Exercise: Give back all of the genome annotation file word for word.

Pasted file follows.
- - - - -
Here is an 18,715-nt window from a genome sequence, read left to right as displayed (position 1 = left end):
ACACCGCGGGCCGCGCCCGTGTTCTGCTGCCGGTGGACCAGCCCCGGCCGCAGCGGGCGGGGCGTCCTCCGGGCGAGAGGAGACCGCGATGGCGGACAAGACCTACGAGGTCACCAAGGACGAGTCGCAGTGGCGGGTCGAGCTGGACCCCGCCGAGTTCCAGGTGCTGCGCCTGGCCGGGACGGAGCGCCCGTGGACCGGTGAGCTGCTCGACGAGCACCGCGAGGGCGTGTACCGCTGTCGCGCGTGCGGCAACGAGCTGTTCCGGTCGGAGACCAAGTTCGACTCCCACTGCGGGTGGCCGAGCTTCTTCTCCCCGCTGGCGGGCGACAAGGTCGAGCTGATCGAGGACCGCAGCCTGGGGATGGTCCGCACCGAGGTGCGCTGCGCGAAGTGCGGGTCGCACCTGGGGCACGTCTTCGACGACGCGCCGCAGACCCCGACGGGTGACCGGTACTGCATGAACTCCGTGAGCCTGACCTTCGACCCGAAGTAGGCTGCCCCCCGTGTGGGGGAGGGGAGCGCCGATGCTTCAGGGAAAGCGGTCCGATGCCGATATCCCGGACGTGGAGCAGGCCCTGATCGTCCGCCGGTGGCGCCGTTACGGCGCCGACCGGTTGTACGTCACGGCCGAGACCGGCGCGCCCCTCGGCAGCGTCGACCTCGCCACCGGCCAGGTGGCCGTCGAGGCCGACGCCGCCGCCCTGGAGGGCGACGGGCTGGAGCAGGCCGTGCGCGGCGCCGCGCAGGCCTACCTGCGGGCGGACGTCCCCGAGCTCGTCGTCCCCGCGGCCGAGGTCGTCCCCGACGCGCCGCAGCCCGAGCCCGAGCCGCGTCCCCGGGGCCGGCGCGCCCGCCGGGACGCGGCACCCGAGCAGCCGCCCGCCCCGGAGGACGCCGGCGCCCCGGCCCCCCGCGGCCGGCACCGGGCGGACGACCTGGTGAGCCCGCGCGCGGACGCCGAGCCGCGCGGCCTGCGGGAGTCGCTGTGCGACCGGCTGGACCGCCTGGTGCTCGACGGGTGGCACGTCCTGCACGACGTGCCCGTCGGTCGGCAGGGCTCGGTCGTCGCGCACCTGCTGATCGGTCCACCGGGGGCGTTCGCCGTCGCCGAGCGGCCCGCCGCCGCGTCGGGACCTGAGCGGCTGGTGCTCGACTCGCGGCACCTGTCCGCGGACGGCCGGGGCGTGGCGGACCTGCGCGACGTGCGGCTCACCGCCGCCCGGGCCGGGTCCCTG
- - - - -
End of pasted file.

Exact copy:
Here is an 18,715-nt window from a genome sequence, read left to right as displayed (position 1 = left end):
ACACCGCGGGCCGCGCCCGTGTTCTGCTGCCGGTGGACCAGCCCCGGCCGCAGCGGGCGGGGCGTCCTCCGGGCGAGAGGAGACCGCGATGGCGGACAAGACCTACGAGGTCACCAAGGACGAGTCGCAGTGGCGGGTCGAGCTGGACCCCGCCGAGTTCCAGGTGCTGCGCCTGGCCGGGACGGAGCGCCCGTGGACCGGTGAGCTGCTCGACGAGCACCGCGAGGGCGTGTACCGCTGTCGCGCGTGCGGCAACGAGCTGTTCCGGTCGGAGACCAAGTTCGACTCCCACTGCGGGTGGCCGAGCTTCTTCTCCCCGCTGGCGGGCGACAAGGTCGAGCTGATCGAGGACCGCAGCCTGGGGATGGTCCGCACCGAGGTGCGCTGCGCGAAGTGCGGGTCGCACCTGGGGCACGTCTTCGACGACGCGCCGCAGACCCCGACGGGTGACCGGTACTGCATGAACTCCGTGAGCCTGACCTTCGACCCGAAGTAGGCTGCCCCCCGTGTGGGGGAGGGGAGCGCCGATGCTTCAGGGAAAGCGGTCCGATGCCGATATCCCGGACGTGGAGCAGGCCCTGATCGTCCGCCGGTGGCGCCGTTACGGCGCCGACCGGTTGTACGTCACGGCCGAGACCGGCGCGCCCCTCGGCAGCGTCGACCTCGCCACCGGCCAGGTGGCCGTCGAGGCCGACGCCGCCGCCCTGGAGGGCGACGGGCTGGAGCAGGCCGTGCGCGGCGCCGCGCAGGCCTACCTGCGGGCGGACGTCCCCGAGCTCGTCGTCCCCGCGGCCGAGGTCGTCCCCGACGCGCCGCAGCCCGAGCCCGAGCCGCGTCCCCGGGGCCGGCGCGCCCGCCGGGACGCGGCACCCGAGCAGCCGCCCGCCCCGGAGGACGCCGGCGCCCCGGCCCCCCGCGGCCGGCACCGGGCGGACGACCTGGTGAGCCCGCGCGCGGACGCCGAGCCGCGCGGCCTGCGGGAGTCGCTGTGCGACCGGCTGGACCGCCTGGTGCTCGACGGGTGGCACGTCCTGCACGACGTGCCCGTCGGTCGGCAGGGCTCGGTCGTCGCGCACCTGCTGATCGGTCCACCGGGGGCGTTCGCCGTCGCCGAGCGGCCCGCCGCCGCGTCGGGACCTGAGCGGCTGGTGCTCGACTCGCGGCACCTGTCCGCGGACGGCCGGGGCGTGGCGGACCTGCGCGACGTGCGGCTCACCGCCGCCCGGGCCGGGTCCCTG